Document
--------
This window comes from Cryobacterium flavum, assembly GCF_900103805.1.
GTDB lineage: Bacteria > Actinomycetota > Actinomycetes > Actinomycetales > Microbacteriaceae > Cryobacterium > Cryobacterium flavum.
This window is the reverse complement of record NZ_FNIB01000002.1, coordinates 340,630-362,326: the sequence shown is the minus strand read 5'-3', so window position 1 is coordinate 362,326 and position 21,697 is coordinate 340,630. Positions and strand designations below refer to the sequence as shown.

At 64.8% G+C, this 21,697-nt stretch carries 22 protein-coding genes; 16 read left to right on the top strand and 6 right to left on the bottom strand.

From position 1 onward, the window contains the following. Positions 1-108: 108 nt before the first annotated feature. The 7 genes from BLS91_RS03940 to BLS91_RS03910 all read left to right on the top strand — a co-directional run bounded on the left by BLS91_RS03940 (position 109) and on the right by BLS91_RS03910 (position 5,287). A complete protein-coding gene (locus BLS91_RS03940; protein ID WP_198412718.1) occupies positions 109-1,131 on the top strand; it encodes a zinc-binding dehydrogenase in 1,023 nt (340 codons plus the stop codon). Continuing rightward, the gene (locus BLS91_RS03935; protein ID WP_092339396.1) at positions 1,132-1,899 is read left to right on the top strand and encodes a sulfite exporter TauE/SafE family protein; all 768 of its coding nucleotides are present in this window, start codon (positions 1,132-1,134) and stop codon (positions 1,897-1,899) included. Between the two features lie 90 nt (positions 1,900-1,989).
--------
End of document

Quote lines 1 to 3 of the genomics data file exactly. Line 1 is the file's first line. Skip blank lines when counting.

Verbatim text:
This window comes from Cryobacterium flavum, assembly GCF_900103805.1.
GTDB lineage: Bacteria > Actinomycetota > Actinomycetes > Actinomycetales > Microbacteriaceae > Cryobacterium > Cryobacterium flavum.
This window is the reverse complement of record NZ_FNIB01000002.1, coordinates 340,630-362,326: the sequence shown is the minus strand read 5'-3', so window position 1 is coordinate 362,326 and position 21,697 is coordinate 340,630. Positions and strand designations below refer to the sequence as shown.